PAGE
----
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Campus Overload
Posted at 09:15 AM ET, 03/22/2011

U-Va. law professors explain the art of public speaking


Today’s guest bloggers are law professors at the University of Virginia and authors of a newly released book, ”Tongue-Tied America: Reviving the Art of Verbal Persuasion.”

You know what to say when you are talking to your friends. You know exactly how to tell a story to get your mom to laugh. You have no problem speaking up when you are sparring with your significant other.

Why, then, is it so difficult to speak when you are faced with an audience?

Public speaking is terrifying to many people. Eighty percent of adults suffer from glossophobia, or a pronounced fear of speaking. Some are so frightened that they literally will make themselves sick at the thought of addressing an audience.

It’s understandable. Instruction in verbal persuasion has long been neglected in the American educational system.  We teach oral advocacy at the University of Virginia School of Law, and we find that the large majority of our gifted, well-credentialed law students have no prior training or experience in oral presentation skills. Our own experience from our law school days is similar — Harvard and Columbia offered very little instruction in the subject.  It’s hard to speak well if you don’t know how to go about it.

And our culture offers few examples of people who can articulate their ideas well to serve as role models. In both formal and informal interactions, most people fail to speak at a level equal to their talents. You can see it everywhere, from the hallways of school to the corridors of Congress—verbal exchange is often awkward, stiff, notes-bound, angry, chock-full of “ahs,” “ums,” “likes,” or “you knows.” Our growing reliance on computers, Twitter, Facebook, and other electronic media compound the problem, because if we communicate primarily through typing and texting, we speak less to one another face-to-face. We grow even more out of practice at it.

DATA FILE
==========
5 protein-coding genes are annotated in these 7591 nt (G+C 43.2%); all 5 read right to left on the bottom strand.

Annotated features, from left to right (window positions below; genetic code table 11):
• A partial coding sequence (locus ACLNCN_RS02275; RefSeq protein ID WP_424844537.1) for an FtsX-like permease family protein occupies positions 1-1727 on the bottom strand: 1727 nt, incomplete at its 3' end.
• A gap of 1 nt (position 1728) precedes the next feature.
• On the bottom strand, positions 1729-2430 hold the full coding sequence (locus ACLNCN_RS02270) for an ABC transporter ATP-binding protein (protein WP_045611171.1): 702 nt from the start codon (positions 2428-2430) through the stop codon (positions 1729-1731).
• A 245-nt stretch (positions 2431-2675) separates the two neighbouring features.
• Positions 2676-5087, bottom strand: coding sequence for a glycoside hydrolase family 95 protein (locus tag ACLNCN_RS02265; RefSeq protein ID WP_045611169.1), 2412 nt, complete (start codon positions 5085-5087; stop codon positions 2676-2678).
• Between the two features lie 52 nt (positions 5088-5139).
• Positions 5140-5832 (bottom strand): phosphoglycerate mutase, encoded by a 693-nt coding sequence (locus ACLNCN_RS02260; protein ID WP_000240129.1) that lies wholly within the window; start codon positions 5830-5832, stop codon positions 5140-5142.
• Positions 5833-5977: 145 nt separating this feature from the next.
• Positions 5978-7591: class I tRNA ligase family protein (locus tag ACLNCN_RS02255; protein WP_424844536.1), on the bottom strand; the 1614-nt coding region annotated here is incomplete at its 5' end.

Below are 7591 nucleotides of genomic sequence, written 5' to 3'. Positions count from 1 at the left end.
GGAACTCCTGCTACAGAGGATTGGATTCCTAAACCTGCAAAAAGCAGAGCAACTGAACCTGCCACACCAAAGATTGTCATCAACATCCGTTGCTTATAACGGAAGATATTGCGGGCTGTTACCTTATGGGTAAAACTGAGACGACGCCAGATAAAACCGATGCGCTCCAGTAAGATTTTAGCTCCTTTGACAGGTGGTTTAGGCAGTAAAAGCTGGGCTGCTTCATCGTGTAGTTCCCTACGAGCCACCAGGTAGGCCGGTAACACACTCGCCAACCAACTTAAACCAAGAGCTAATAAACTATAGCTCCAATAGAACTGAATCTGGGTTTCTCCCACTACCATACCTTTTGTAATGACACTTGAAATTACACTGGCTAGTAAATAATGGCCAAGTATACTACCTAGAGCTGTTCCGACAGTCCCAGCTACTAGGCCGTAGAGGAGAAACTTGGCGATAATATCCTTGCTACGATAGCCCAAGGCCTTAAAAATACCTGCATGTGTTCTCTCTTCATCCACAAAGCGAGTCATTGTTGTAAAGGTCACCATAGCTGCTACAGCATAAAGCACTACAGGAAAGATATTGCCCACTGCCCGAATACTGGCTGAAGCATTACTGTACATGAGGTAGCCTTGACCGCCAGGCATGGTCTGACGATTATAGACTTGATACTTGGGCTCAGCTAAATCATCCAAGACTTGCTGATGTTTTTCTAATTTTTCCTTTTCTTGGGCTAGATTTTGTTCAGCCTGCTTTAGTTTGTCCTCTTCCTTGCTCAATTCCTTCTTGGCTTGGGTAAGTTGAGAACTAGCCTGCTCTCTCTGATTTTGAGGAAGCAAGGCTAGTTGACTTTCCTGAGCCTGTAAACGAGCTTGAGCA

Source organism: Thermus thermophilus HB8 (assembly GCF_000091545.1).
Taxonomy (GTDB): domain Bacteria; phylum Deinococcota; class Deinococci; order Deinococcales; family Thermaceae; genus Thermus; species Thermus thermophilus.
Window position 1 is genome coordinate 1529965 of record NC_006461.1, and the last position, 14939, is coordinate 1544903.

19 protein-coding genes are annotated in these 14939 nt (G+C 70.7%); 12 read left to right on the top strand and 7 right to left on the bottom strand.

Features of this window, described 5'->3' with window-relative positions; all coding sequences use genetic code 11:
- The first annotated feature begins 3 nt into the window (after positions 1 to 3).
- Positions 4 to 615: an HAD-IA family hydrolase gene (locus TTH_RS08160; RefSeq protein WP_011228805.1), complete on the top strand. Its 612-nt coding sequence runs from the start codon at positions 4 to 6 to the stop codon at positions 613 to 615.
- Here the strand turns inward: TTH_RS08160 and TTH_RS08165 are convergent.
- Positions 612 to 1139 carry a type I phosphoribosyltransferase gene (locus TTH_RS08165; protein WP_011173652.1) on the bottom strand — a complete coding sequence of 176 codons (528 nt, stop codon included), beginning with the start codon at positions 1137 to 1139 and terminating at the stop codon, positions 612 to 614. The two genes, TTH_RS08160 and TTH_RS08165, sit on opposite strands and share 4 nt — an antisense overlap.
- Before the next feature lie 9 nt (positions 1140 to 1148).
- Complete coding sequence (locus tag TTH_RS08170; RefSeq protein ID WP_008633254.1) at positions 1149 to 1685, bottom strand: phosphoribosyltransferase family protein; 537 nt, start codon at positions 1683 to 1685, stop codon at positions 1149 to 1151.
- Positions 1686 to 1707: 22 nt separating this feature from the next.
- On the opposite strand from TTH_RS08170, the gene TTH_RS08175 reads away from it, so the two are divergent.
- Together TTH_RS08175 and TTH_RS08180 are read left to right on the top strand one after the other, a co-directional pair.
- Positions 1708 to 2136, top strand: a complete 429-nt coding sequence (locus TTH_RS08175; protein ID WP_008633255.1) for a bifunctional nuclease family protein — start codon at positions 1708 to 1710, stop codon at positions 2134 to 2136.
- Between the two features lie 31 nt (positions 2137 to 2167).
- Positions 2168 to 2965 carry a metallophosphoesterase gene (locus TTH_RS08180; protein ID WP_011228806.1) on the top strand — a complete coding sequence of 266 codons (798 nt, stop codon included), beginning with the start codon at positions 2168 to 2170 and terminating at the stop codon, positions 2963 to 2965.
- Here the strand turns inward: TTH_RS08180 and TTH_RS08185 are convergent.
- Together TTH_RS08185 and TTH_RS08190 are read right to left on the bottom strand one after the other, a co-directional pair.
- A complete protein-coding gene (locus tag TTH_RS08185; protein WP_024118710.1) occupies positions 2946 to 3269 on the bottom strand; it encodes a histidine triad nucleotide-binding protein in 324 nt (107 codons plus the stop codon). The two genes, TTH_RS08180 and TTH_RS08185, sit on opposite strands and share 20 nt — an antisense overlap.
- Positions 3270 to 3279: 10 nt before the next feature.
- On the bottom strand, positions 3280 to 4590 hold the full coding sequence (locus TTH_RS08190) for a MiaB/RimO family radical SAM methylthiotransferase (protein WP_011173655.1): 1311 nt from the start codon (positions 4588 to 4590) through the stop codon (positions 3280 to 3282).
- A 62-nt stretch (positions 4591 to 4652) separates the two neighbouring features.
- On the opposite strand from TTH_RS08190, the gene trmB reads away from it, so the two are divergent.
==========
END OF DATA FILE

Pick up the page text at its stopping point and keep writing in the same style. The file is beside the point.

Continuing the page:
You need to learn how to do it, though. If you can articulate an idea aloud, you can lead a student organization, stand out in class, get a job, even move an entire nation to action. Learning how to speak effectively can be one of the most empowering exercises that you will ever undertake. 

Here’s the good news: virtually anyone can become an effective, even superb, speaker. We see it again and again, every semester. Simply through mastering some basic rules about effective verbal persuasion, and also by speaking aloud again and again, our students achieve amazing things. Once you get started, progress by leaps and bounds comes very quickly. And once you know what you are doing, you never regress — the new skill is yours for life.

How to make this happen? First, you will have to commit yourself to some repetitive, hard work. Take the time to write your ideas down, and then edit them, shorten them, craft them — not once, but over and over. Devote an equal amount of time to practicing the speech, aloud, several times — and then pick up your pen again. Rewrite the sections that are hard to say, or that you can’t remember, or that should be organized better or eliminated altogether. Practice some more, so that you know the bones of your speech perfectly. It can also be helpful to enlist the help of a mentor who can watch a practice session and offer feedback about what works well and what needs revision.